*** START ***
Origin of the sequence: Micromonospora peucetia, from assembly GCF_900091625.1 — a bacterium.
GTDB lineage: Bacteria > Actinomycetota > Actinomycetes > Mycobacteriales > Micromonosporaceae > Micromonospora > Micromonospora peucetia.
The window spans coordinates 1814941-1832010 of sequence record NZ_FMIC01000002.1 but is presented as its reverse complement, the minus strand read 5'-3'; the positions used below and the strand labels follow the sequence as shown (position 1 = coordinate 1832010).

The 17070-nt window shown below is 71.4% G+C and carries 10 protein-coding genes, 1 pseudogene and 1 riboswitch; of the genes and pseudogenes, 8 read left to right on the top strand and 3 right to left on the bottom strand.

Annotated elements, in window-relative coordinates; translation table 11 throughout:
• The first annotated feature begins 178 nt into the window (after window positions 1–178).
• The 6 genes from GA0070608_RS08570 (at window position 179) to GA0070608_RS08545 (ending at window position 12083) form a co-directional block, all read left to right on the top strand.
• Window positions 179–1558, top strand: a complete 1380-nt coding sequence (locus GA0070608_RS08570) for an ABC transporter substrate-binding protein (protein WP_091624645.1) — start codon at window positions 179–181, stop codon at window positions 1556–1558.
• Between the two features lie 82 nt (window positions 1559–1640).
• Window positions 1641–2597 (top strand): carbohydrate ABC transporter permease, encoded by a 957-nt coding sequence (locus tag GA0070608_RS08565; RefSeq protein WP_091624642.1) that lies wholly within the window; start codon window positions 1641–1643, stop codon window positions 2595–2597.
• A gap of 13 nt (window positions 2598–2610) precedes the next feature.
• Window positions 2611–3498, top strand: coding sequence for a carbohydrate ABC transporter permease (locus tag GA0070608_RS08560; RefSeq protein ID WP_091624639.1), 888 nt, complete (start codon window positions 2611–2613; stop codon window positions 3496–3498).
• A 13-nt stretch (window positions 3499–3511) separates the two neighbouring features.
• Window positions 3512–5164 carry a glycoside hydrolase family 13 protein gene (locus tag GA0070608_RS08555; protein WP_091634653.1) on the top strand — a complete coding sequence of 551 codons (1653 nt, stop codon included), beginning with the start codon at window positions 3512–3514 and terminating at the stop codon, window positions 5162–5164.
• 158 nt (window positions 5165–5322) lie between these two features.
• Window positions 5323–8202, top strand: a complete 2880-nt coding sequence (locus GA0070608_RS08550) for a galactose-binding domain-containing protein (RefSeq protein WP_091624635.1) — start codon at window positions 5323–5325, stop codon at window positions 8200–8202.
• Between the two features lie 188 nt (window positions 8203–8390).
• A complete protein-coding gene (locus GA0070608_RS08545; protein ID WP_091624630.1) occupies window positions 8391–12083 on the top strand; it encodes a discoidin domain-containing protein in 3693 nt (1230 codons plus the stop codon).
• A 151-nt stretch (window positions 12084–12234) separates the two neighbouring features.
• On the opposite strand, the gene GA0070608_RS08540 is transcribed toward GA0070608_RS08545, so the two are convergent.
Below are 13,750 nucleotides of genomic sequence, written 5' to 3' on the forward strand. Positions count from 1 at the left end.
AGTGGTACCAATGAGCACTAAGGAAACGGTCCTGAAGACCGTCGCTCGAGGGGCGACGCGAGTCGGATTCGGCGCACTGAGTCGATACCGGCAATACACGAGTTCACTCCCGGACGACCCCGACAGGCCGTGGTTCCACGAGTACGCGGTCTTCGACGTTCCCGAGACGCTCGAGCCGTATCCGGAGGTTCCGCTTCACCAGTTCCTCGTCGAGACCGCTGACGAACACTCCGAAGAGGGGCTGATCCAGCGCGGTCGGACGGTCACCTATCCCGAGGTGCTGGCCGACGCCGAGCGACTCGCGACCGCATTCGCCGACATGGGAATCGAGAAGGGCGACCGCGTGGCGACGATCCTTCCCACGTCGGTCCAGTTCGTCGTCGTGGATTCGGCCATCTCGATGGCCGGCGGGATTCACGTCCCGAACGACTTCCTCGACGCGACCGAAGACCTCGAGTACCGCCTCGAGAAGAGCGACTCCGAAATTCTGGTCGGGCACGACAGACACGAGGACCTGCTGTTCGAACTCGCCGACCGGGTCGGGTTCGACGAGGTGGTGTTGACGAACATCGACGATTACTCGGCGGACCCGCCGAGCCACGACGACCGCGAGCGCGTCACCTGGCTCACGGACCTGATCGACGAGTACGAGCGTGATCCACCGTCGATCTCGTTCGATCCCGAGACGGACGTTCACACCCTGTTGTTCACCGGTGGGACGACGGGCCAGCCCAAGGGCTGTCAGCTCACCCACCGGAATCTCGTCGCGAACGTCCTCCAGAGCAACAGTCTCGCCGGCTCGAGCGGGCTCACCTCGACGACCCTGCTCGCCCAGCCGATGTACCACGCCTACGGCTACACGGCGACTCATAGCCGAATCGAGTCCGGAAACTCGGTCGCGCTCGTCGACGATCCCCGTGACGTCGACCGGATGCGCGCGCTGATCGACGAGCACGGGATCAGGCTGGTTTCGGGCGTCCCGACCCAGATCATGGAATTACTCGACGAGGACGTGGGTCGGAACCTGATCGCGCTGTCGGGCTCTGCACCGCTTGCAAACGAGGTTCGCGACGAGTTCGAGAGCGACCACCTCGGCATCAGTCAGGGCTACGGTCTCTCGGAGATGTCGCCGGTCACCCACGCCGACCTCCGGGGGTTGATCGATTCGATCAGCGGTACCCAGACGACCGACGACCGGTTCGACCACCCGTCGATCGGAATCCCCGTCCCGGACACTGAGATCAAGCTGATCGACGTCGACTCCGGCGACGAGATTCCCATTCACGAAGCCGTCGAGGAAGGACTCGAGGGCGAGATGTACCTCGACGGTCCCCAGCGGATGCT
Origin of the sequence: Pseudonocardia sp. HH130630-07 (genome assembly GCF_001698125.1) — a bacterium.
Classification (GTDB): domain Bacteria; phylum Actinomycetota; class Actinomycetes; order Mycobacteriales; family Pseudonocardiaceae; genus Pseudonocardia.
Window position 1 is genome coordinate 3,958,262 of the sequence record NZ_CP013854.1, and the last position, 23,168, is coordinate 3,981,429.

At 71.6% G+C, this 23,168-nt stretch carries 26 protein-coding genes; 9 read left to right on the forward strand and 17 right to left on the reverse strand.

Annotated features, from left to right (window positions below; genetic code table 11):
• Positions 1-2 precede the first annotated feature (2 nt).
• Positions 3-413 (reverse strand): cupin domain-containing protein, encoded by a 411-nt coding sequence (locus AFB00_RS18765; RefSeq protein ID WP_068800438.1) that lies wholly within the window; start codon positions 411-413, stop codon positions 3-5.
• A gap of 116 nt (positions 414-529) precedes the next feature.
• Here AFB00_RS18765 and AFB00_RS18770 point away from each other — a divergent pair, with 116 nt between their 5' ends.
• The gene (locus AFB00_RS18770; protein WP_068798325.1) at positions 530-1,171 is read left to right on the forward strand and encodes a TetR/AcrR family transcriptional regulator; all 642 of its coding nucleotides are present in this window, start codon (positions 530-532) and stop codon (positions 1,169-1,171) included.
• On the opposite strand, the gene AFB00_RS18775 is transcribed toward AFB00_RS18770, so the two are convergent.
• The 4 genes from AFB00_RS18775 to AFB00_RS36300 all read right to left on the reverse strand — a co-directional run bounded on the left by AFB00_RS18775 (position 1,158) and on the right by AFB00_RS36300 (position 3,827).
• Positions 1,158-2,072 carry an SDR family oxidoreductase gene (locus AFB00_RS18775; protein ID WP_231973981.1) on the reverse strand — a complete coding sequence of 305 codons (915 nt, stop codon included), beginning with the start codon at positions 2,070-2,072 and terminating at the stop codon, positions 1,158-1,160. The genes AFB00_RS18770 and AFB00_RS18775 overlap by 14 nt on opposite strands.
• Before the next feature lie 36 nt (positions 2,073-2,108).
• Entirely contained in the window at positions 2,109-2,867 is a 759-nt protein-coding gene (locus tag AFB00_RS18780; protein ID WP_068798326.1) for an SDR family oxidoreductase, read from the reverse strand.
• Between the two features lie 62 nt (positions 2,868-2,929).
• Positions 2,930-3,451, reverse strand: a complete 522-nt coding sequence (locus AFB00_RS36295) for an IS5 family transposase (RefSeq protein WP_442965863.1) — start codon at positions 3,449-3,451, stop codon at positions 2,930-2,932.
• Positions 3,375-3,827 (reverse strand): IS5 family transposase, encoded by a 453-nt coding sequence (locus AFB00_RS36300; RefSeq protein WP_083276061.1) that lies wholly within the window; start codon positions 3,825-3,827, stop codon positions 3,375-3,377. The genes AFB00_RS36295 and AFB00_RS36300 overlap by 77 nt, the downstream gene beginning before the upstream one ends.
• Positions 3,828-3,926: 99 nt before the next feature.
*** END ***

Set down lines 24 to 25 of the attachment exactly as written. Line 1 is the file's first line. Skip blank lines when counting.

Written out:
Classification (GTDB): domain Bacteria; phylum Actinomycetota; class Actinomycetes; order Mycobacteriales; family Pseudonocardiaceae; genus Pseudonocardia.
Window position 1 is genome coordinate 3,958,262 of the sequence record NZ_CP013854.1, and the last position, 23,168, is coordinate 3,981,429.